We've gotten a lot of questions recently about the differences between Oracle's announced in-memory database and in-memory data grid technologies like Coherence. Let's clear that up, with a dusted-off excerpt from our "State of the Union" blog a couple of months ago. Just in case you missed it.
The In-Memory Database
option has led to confusion in the In-Memory Data Grid market
Let us try to clarify some of the confusion.
Oracle Coherence is not embedded in the In-Memory Option for
the Oracle Database. Although we have
seen rumors of this to the contrary, this would make absolutely no sense. Coherence is a distributed key-value store; the in-memory option is a columnar store. The In-Memory option is purpose built and
optimized to work as one with the database with its primary access method being
SQL. (Of course, Coherence is part of
many other Oracle solutions, such as Oracle Service Bus which offers web
services results caching via a check box,
or the Elastic Charging Engine, which is architected on top of Coherence’s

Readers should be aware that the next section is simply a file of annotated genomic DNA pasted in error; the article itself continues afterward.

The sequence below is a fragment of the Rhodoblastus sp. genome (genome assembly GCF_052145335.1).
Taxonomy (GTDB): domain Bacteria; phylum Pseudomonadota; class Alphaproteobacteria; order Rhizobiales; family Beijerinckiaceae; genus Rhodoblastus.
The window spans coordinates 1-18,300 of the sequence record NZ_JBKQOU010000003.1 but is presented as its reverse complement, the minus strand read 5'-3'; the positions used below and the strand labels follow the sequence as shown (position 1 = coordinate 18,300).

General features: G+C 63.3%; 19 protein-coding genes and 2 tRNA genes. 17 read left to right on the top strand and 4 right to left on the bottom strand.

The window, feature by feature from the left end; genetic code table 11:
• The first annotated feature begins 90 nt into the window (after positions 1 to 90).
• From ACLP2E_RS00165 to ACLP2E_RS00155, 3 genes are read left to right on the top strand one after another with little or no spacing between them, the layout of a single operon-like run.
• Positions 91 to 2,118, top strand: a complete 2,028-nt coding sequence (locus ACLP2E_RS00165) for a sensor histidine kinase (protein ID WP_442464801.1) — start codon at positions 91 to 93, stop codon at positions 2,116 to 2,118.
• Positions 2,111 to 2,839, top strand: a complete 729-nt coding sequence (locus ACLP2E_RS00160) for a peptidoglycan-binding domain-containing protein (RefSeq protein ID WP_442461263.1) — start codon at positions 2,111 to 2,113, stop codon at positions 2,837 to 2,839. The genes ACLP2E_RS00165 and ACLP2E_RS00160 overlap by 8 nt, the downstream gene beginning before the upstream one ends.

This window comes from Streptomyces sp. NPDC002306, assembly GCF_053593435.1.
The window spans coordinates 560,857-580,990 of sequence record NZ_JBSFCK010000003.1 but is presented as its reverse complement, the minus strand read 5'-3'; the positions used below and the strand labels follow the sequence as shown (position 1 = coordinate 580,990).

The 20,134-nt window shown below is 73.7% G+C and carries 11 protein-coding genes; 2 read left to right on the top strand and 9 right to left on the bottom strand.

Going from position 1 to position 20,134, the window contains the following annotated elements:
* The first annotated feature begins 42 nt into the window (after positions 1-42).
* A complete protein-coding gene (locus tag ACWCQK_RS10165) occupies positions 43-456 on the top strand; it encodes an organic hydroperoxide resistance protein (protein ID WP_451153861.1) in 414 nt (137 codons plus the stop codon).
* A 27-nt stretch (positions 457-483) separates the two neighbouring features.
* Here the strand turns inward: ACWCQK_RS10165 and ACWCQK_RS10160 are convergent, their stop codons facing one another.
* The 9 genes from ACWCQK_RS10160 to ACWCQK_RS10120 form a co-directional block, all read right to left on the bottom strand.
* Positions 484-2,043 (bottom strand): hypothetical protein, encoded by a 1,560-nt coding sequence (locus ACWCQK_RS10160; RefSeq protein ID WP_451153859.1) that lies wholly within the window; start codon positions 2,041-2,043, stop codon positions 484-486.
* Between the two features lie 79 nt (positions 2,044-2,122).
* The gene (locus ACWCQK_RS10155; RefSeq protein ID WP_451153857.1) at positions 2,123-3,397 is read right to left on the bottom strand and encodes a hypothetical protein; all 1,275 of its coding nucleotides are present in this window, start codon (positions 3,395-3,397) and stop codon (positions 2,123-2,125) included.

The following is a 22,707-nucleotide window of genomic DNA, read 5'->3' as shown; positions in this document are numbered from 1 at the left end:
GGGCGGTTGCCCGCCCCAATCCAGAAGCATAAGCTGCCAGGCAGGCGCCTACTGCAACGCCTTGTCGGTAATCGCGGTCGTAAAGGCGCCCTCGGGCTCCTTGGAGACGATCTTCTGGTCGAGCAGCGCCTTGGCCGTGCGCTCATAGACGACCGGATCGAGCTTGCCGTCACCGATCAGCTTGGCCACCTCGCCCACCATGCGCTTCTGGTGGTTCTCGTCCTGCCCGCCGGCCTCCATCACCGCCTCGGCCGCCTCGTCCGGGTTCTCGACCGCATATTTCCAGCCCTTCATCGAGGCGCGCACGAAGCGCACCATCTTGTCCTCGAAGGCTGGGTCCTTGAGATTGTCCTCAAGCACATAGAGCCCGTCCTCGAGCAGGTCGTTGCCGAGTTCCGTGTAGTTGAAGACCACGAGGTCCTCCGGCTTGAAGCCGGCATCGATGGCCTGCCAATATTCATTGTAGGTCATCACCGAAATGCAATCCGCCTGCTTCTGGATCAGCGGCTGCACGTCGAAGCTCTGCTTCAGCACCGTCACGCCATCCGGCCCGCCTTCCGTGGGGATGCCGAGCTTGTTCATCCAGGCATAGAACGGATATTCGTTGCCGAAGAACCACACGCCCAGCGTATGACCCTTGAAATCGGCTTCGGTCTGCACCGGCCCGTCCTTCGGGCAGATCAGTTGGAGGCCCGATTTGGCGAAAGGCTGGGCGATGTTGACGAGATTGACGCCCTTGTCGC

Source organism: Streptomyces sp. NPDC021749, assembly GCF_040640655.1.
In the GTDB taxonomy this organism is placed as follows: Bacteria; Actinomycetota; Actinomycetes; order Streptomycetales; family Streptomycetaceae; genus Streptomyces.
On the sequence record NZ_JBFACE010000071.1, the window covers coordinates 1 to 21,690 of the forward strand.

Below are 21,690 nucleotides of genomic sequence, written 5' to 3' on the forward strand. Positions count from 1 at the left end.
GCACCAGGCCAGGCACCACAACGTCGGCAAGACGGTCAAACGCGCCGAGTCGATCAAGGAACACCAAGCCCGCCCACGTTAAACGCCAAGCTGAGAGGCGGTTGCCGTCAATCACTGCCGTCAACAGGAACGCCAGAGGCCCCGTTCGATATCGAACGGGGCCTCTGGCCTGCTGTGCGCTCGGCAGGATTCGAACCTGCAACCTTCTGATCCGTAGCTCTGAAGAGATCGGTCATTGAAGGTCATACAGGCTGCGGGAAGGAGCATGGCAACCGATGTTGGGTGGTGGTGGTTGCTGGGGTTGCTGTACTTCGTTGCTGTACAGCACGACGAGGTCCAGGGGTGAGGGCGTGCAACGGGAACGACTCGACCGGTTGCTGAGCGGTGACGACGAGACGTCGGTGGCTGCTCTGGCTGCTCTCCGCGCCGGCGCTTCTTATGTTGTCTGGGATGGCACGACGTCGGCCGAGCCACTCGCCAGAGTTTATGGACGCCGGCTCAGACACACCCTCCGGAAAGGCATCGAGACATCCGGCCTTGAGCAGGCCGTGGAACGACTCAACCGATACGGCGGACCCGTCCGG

fault-tolerant distributed processing. As you can see, Coherence has become
strategic within Oracle.)
The In-Memory Option focuses on different use cases than
Coherence. In-Memory focuses on ad-hoc
full-table scans of unindexed data. In the words of Maria Colgan
"The main use case for the In-Memory column store is fast analytics, which
has very different access patterns to OLTP. Typically analytic queries access a
few columns from a table but they examine all of the entries in those
columns. You need to scan the whole table or segment, not just a small part of
the table to answer these queries.” Storing these columns in-memory, in
columnar format, speeds full-table scans orders of magnitude.
By contrast, Coherence focuses on providing scale-out data
management and processing to middleware applications thereby reducing load on
shared services such as databases, mainframes, and web services. By caching data in domain object format close
the application, Coherence also increases responsiveness and availability of
Hopefully, this helps you understand some key differences and benefits.